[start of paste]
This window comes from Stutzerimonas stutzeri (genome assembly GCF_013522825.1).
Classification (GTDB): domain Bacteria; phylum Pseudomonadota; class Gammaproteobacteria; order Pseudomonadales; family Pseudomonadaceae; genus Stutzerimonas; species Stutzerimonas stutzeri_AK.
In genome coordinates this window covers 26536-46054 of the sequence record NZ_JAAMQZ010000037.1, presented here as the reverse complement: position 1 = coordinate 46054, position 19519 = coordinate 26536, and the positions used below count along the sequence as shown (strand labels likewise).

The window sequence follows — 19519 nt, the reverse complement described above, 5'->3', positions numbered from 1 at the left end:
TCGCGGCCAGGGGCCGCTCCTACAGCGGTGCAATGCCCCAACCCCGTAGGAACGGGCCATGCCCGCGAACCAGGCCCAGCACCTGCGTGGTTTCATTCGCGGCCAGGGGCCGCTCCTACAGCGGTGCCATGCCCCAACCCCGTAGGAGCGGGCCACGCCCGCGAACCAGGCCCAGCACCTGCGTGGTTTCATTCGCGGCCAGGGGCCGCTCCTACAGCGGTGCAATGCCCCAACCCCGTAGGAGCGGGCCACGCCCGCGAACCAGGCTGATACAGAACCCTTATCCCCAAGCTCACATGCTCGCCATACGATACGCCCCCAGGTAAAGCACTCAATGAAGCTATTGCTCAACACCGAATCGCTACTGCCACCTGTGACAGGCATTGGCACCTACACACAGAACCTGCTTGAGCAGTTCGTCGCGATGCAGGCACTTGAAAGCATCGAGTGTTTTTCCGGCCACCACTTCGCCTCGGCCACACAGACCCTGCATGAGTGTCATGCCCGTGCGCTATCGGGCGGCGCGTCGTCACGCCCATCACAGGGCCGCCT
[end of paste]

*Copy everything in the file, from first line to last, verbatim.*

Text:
This window comes from Stutzerimonas stutzeri (genome assembly GCF_013522825.1).
Classification (GTDB): domain Bacteria; phylum Pseudomonadota; class Gammaproteobacteria; order Pseudomonadales; family Pseudomonadaceae; genus Stutzerimonas; species Stutzerimonas stutzeri_AK.
In genome coordinates this window covers 26536-46054 of the sequence record NZ_JAAMQZ010000037.1, presented here as the reverse complement: position 1 = coordinate 46054, position 19519 = coordinate 26536, and the positions used below count along the sequence as shown (strand labels likewise).

The window sequence follows — 19519 nt, the reverse complement described above, 5'->3', positions numbered from 1 at the left end:
TCGCGGCCAGGGGCCGCTCCTACAGCGGTGCAATGCCCCAACCCCGTAGGAACGGGCCATGCCCGCGAACCAGGCCCAGCACCTGCGTGGTTTCATTCGCGGCCAGGGGCCGCTCCTACAGCGGTGCCATGCCCCAACCCCGTAGGAGCGGGCCACGCCCGCGAACCAGGCCCAGCACCTGCGTGGTTTCATTCGCGGCCAGGGGCCGCTCCTACAGCGGTGCAATGCCCCAACCCCGTAGGAGCGGGCCACGCCCGCGAACCAGGCTGATACAGAACCCTTATCCCCAAGCTCACATGCTCGCCATACGATACGCCCCCAGGTAAAGCACTCAATGAAGCTATTGCTCAACACCGAATCGCTACTGCCACCTGTGACAGGCATTGGCACCTACACACAGAACCTGCTTGAGCAGTTCGTCGCGATGCAGGCACTTGAAAGCATCGAGTGTTTTTCCGGCCACCACTTCGCCTCGGCCACACAGACCCTGCATGAGTGTCATGCCCGTGCGCTATCGGGCGGCGCGTCGTCACGCCCATCACAGGGCCGCCT